The Celebration of Mothers

Carole Gallagher retrieves flowers kept in the cooler at Heaven’s Scent Florist in Kingman.

Photo by Hubble Ray Smith.

Carole Gallagher retrieves flowers kept in the cooler at Heaven’s Scent Florist in Kingman.


Renee Zielke makes centerpieces for the Mother’s Day Pajama Tea Party at Kathryn Heidenreich Adult Center.

No matter how many times dad played football with his son in the backyard, should the boy ever grow into a football star with the TV camera on him, he inevitably mouths, “Hi Mom.”

Let’s face it: We’re all mama’s boys. And girls.

That’s why Americans are expected to spend $23 billion on Mother’s Day gifts this year, almost twice the $12.7 billion they spend on Father’s Day, according to the National Retail Federation.

It’s keeping the women at Heaven’s Scent Florist busy clipping stems and leaves and arranging flowers Wednesday in preparation for Mother’s Day, which ranks behind Christmas and Valentine’s Day and ahead of Easter for the floral business.

Lillies and roses are classic favorites for Mother’s Day, said Maggie Pozenel, owner of Heaven’s Scent Florist at 3111 Northern Ave. Tulips and carnations will get the job done too.

“For Valentine’s Day, it’s definitely the rose, but mother likes all kinds of flowers,” Pozenel said as she supervised flower arrangements and managed a bevy of delivery orders.

“We do a series of special arrangements that are exclusive, some I order myself from another supplier.”

A lot of customers are buying garden pieces such as the Country Basket Blossoms going for $55 at Heaven’s Scent. It looks like a small garden with the variety of blooms, the florist described.

Flowers aren’t the only gift for mom. You might go for balloons, a box of chocolates or plush animals like the Little Angel Bear, since mothers look after us like “guardian angels,” Pozenel said.

Money-saving tips

You can pick up flowers at the grocery store for $10 or you can go extravagant with a rose wreath like the one Maria Tyson made at Heaven’s Scent. She was excited to see it sell for $75 a day later.

The best way to save money is to order early, Pozenel said.

“Suppliers’ prices go up around the holidays, so our prices are forced to go up too. If you order early, you get the everyday rate,” she said.

She encourages customers to personally pick up arrangements. Not only does it save on delivery fees, but you get to see mom’s face when you give her the flowers.

Other tips:

• Shop local. Local florists have a different selection of flowers than what you might find online. You can score a great deal on flowers that are considered to be in-season in the region. On the flipside, shopping online with retailers such as FTD and ProFlowers give you the chance to compare prices on a variety of flowers.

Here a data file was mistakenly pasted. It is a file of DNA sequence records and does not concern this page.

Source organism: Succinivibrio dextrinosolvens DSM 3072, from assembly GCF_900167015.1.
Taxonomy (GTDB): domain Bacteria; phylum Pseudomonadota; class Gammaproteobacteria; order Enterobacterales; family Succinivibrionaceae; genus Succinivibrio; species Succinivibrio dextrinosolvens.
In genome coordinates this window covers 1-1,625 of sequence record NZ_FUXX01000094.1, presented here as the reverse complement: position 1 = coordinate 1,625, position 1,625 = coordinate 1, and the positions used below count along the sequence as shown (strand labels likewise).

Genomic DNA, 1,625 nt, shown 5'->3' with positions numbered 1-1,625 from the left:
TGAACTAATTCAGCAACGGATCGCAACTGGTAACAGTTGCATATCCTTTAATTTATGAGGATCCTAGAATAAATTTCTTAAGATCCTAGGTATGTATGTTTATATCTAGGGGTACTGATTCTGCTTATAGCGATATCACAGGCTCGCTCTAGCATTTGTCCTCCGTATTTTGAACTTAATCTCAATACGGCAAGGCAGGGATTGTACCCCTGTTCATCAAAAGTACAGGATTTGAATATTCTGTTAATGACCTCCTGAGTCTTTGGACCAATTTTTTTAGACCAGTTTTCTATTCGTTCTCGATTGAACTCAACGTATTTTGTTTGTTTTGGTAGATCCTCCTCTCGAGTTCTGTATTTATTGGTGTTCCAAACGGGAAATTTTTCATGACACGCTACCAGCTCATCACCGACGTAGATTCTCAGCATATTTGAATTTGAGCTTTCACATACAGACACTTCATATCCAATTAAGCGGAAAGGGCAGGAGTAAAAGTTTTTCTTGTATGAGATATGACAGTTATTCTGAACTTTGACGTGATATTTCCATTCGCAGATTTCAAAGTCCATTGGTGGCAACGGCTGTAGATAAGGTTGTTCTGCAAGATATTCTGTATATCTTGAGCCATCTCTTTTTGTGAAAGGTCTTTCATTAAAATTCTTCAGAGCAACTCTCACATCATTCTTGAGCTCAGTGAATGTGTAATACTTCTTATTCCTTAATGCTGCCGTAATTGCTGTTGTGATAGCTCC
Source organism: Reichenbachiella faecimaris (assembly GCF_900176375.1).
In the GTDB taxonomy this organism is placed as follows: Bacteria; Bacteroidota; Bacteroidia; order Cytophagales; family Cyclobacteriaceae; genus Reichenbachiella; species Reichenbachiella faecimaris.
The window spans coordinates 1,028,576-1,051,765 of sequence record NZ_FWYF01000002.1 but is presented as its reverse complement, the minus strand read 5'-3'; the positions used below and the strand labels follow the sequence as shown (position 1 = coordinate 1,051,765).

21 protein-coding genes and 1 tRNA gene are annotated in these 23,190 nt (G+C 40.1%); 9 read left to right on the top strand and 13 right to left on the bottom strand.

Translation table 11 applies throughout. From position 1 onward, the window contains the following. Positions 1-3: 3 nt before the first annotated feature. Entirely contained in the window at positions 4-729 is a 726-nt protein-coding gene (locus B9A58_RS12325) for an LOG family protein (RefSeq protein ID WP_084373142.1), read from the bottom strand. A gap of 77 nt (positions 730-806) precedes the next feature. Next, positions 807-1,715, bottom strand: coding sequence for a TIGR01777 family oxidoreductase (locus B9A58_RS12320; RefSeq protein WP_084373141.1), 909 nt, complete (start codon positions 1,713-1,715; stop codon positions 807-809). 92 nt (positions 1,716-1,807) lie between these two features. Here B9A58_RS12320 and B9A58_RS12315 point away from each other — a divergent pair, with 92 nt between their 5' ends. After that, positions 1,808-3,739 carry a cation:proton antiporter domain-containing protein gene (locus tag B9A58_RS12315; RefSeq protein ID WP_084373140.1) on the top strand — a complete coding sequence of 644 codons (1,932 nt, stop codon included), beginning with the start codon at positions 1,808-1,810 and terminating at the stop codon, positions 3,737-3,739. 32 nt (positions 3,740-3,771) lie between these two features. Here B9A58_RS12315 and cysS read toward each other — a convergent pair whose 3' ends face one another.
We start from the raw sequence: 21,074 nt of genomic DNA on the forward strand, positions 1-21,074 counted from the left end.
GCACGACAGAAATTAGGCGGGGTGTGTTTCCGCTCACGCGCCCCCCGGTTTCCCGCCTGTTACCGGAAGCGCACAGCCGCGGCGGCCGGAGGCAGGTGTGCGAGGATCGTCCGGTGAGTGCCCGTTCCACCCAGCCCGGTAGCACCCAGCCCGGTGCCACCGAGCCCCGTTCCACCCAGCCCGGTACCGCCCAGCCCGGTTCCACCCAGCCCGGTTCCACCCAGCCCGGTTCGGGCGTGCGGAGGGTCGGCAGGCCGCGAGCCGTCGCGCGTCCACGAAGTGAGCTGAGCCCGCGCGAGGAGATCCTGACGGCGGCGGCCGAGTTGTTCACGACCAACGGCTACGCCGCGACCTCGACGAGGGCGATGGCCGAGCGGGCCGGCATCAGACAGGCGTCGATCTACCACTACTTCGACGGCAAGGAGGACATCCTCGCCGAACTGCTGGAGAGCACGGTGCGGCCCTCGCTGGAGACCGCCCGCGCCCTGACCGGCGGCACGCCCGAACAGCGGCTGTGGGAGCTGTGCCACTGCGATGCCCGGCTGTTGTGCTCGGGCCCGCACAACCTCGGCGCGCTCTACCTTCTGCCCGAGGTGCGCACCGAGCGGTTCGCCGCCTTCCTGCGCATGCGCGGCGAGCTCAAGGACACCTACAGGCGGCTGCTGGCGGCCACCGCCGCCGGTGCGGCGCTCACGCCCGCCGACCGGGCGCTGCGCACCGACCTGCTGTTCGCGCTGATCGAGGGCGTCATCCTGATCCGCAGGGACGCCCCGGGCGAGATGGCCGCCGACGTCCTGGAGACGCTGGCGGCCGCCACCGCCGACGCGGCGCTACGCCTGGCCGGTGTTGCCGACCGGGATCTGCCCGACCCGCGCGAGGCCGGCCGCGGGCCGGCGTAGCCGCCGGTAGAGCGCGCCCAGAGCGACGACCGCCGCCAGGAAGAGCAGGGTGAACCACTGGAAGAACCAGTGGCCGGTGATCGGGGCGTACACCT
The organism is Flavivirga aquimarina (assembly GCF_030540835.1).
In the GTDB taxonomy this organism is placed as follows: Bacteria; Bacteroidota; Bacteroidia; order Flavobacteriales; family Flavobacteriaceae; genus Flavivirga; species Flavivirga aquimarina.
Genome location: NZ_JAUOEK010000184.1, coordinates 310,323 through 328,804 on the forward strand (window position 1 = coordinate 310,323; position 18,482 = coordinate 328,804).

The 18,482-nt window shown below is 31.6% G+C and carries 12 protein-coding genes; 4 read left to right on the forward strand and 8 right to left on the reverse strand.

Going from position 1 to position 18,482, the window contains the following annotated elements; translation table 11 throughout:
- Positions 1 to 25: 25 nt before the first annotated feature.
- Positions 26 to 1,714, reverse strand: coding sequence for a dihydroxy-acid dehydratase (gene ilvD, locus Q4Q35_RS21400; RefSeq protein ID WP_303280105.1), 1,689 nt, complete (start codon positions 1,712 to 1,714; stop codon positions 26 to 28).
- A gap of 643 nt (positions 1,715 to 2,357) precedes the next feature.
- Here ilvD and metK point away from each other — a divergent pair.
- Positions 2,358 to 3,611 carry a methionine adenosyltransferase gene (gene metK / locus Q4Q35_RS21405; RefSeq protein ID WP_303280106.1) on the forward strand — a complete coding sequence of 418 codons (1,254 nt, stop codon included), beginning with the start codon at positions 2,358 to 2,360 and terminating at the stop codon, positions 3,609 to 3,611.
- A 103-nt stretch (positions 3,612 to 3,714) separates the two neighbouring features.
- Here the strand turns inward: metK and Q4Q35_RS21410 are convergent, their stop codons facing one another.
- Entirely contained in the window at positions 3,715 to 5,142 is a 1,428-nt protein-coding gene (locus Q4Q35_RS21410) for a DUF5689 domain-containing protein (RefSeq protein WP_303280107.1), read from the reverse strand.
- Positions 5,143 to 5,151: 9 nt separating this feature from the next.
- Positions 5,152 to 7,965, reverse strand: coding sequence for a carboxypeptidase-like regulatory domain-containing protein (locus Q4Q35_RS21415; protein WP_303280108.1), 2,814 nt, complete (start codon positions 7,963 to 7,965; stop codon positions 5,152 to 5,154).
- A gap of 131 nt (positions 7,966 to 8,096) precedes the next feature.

• Skip the vase. They can cost as much as $20 extra and chances are you have a vase or jar around the house that will showcase the flowers just as well as the fancy heart-shaped vase.

• Use coupons. They’re especially plentiful online, though more difficult to find when shopping local.

• Skip roadside stands. They seem to pop up overnight as Mother’s Day approaches. You never know the quality of those flowers, and they’re often quick to die. They lose life every minute they’re outside of the cooler.

• Paper bouquet. If mom’s allergic to flowers or simply doesn’t care for real flowers, create a custom paper bouquet to show her how much effort you put into your Mother’s Day gift. It’s also a great way to get the kids involved in the project.

• Mix it up. Bouquets made from the same flower in the same color are seen as more traditional, and thus more popular. Save a nickel or a dime by going for a mix of flowers and different colors.

Simple rewards

If you really want to pinch pennies, show your love and appreciation for all that mom has done by sharing a kind word, find a gift as meaningful as it is beautiful, and remember the little things.

She’s the one who always reminded you to say, “Thank You.”

Turn it around and show her you were listening by putting a few words from the heart down on paper.

“Whether it’s a beautiful card or a simple heartfelt letter, you mother will treasure the personalized statement,” StatePoint Media says in a family advice column.

Think about treating mom to a day of relaxation. You could cook her a meal or check off a few chores from her to-do list. Remember, mom always did the little things for you; now it’s your turn.

Of course, if the wallet can handle it, nothing says “I Love You” better than a nice piece of jewelry.

There’s a good reason mom gets a little more attention than dad on those special days, said Carole Gallagher of Heaven’s Scent.

“I think in general, people are closer to mom,” she said.